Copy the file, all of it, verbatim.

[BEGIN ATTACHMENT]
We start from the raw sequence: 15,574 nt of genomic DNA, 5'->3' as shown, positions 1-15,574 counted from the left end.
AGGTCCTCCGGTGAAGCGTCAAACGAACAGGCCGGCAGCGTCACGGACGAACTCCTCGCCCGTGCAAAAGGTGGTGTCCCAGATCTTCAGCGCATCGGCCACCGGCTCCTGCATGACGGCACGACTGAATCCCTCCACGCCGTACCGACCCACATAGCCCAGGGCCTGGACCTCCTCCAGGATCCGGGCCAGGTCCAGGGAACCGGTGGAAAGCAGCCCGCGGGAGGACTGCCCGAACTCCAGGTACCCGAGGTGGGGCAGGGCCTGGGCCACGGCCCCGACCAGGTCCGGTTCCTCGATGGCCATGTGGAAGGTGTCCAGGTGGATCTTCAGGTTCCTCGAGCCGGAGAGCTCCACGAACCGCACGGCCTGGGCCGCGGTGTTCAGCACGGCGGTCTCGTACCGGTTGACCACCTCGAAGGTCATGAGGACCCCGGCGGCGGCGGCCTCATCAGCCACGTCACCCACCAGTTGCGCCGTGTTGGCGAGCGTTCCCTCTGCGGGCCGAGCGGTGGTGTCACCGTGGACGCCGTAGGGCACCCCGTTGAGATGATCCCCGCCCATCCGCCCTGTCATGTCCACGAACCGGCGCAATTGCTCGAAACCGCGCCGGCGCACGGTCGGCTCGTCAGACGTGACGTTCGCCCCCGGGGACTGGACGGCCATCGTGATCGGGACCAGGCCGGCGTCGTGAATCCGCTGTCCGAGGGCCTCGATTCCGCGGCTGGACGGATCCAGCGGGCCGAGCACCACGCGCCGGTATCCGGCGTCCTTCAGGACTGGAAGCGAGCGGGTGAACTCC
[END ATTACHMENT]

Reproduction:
We start from the raw sequence: 15,574 nt of genomic DNA, 5'->3' as shown, positions 1-15,574 counted from the left end.
AGGTCCTCCGGTGAAGCGTCAAACGAACAGGCCGGCAGCGTCACGGACGAACTCCTCGCCCGTGCAAAAGGTGGTGTCCCAGATCTTCAGCGCATCGGCCACCGGCTCCTGCATGACGGCACGACTGAATCCCTCCACGCCGTACCGACCCACATAGCCCAGGGCCTGGACCTCCTCCAGGATCCGGGCCAGGTCCAGGGAACCGGTGGAAAGCAGCCCGCGGGAGGACTGCCCGAACTCCAGGTACCCGAGGTGGGGCAGGGCCTGGGCCACGGCCCCGACCAGGTCCGGTTCCTCGATGGCCATGTGGAAGGTGTCCAGGTGGATCTTCAGGTTCCTCGAGCCGGAGAGCTCCACGAACCGCACGGCCTGGGCCGCGGTGTTCAGCACGGCGGTCTCGTACCGGTTGACCACCTCGAAGGTCATGAGGACCCCGGCGGCGGCGGCCTCATCAGCCACGTCACCCACCAGTTGCGCCGTGTTGGCGAGCGTTCCCTCTGCGGGCCGAGCGGTGGTGTCACCGTGGACGCCGTAGGGCACCCCGTTGAGATGATCCCCGCCCATCCGCCCTGTCATGTCCACGAACCGGCGCAATTGCTCGAAACCGCGCCGGCGCACGGTCGGCTCGTCAGACGTGACGTTCGCCCCCGGGGACTGGACGGCCATCGTGATCGGGACCAGGCCGGCGTCGTGAATCCGCTGTCCGAGGGCCTCGATTCCGCGGCTGGACGGATCCAGCGGGCCGAGCACCACGCGCCGGTATCCGGCGTCCTTCAGGACTGGAAGCGAGCGGGTGAACTCC